Archibald by Linnea Ornstein


April 2019
OPPiNILS #24 lambswool 6/2
Sport (12 wpi) ?
13 stitches and 28 rows = 4 inches
US 6 - 4.0 mm
634 - 656 yards (580 - 600 m)
One size (but completely adaptable)
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Castles and kings; battles of clans; tartans and kilts. The history of the Scottish highlands is an interesting one and is lined with a strong textile tradition. The clansmen have long worn their woolen kilts in iconic woven patterns, each ­pattern representing their respective clan and family. ­Originally derived from the tartan of the clan Campbell of Argyll, the patterned sock with its argyle pattern has been worn with the kilt for centuries.

Archibald is a triangular shawl with an argyle texture, a ­result of combining simple lace and an overlaying ­diagonal stitch that travels along the pattern. The shawl is knit ­bottom up with increases on each right-side row, on either side just inside a simple garter stitch edge. It ends with a few rows of ribbing before the bind-off. To make the edges nicer, ­always slip the first stitch purlwise with the yarn in front, and knit the last stitch through the back loop.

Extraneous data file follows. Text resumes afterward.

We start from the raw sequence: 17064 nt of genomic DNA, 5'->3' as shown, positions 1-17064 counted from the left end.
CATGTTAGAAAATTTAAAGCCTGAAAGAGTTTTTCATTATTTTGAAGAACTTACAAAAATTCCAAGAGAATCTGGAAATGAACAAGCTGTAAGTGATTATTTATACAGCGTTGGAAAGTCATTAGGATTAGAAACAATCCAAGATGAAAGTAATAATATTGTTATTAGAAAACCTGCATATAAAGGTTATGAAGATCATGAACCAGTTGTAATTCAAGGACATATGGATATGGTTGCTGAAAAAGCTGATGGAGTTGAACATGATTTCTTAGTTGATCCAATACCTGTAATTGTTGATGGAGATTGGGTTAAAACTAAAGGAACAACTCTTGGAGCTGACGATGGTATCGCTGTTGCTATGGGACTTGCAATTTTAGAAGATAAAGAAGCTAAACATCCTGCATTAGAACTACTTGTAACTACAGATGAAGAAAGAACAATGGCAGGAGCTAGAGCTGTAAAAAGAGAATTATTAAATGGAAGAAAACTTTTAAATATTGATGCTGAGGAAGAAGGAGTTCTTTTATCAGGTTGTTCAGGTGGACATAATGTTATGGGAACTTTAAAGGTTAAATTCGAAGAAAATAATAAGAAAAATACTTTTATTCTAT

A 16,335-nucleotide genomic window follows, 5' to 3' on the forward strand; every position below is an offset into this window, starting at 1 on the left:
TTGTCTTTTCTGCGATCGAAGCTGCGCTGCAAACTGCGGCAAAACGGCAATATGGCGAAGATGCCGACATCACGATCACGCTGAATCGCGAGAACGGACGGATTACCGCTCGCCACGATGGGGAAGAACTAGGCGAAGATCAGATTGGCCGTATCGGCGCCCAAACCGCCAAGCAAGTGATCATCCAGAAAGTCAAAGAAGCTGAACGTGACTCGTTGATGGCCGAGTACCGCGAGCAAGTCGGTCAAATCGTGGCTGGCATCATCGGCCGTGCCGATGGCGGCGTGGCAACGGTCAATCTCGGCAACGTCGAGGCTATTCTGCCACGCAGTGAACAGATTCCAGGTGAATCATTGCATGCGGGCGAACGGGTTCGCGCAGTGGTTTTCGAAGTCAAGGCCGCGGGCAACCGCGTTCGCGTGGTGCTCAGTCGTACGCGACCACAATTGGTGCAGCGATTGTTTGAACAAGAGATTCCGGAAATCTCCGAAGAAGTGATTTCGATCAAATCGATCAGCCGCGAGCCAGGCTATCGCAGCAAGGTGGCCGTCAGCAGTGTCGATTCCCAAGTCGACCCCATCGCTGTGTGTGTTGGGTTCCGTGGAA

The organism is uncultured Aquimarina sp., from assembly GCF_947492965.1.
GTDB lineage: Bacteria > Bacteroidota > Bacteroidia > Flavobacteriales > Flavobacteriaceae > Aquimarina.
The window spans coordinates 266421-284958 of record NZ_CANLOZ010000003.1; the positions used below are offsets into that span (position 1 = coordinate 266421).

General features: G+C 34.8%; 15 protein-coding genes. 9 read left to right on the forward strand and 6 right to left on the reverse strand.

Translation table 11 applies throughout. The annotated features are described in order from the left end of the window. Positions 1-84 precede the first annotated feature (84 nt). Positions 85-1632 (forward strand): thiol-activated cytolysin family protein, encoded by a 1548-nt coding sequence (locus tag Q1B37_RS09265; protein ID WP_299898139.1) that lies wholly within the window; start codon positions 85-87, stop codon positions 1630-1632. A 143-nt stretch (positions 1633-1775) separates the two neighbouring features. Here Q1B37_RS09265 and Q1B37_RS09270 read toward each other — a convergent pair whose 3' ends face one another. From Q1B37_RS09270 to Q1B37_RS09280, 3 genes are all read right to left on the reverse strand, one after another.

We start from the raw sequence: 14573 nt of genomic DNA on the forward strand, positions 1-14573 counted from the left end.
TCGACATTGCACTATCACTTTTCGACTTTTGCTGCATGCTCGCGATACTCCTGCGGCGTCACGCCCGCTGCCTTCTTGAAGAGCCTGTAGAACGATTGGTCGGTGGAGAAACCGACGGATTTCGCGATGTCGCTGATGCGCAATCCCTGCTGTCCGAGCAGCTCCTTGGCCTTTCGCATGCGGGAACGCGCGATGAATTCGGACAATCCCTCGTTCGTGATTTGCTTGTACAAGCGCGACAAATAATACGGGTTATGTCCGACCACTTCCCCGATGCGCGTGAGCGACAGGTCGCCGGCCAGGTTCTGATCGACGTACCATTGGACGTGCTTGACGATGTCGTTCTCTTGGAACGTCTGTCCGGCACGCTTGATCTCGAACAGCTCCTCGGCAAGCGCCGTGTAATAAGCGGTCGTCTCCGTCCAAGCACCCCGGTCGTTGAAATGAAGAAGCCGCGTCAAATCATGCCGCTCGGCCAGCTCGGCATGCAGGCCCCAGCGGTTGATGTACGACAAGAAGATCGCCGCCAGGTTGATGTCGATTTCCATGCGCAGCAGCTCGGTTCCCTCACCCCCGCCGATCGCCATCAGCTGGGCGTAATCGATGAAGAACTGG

Archibald is adapted for a locally produced yarn by ­OPPiNILS (, a farm in the North ­Swedish area of Härjedalen. The farm produces lovely wool from old rural breeds and cross-breds. This particular yarn is made from 80 % lambswool from the local ­unregistered breed Härjedalen sheep, mixed with 20 % wool from ­Jämtland sheep which is a Swedish merino cross with a very soft crimpy wool. The yarn has a gorgeous greyish brown rustic shade that photos can’t do justice. In this pattern, it ­produces a lovely tweedy look that feels like something that could have been worn in the ages of the 1st Duke of Argyll.

It is worth noting that this is a fairly rustic yarn from an old Swedish rare breed. This means that the yarn can be itchy to some. If you know that you are sensitive to wool and itchiness, it might be worth finding a soft merino yarn or, if you want a locally produced yarn, a wool yarn from Jämtland sheep.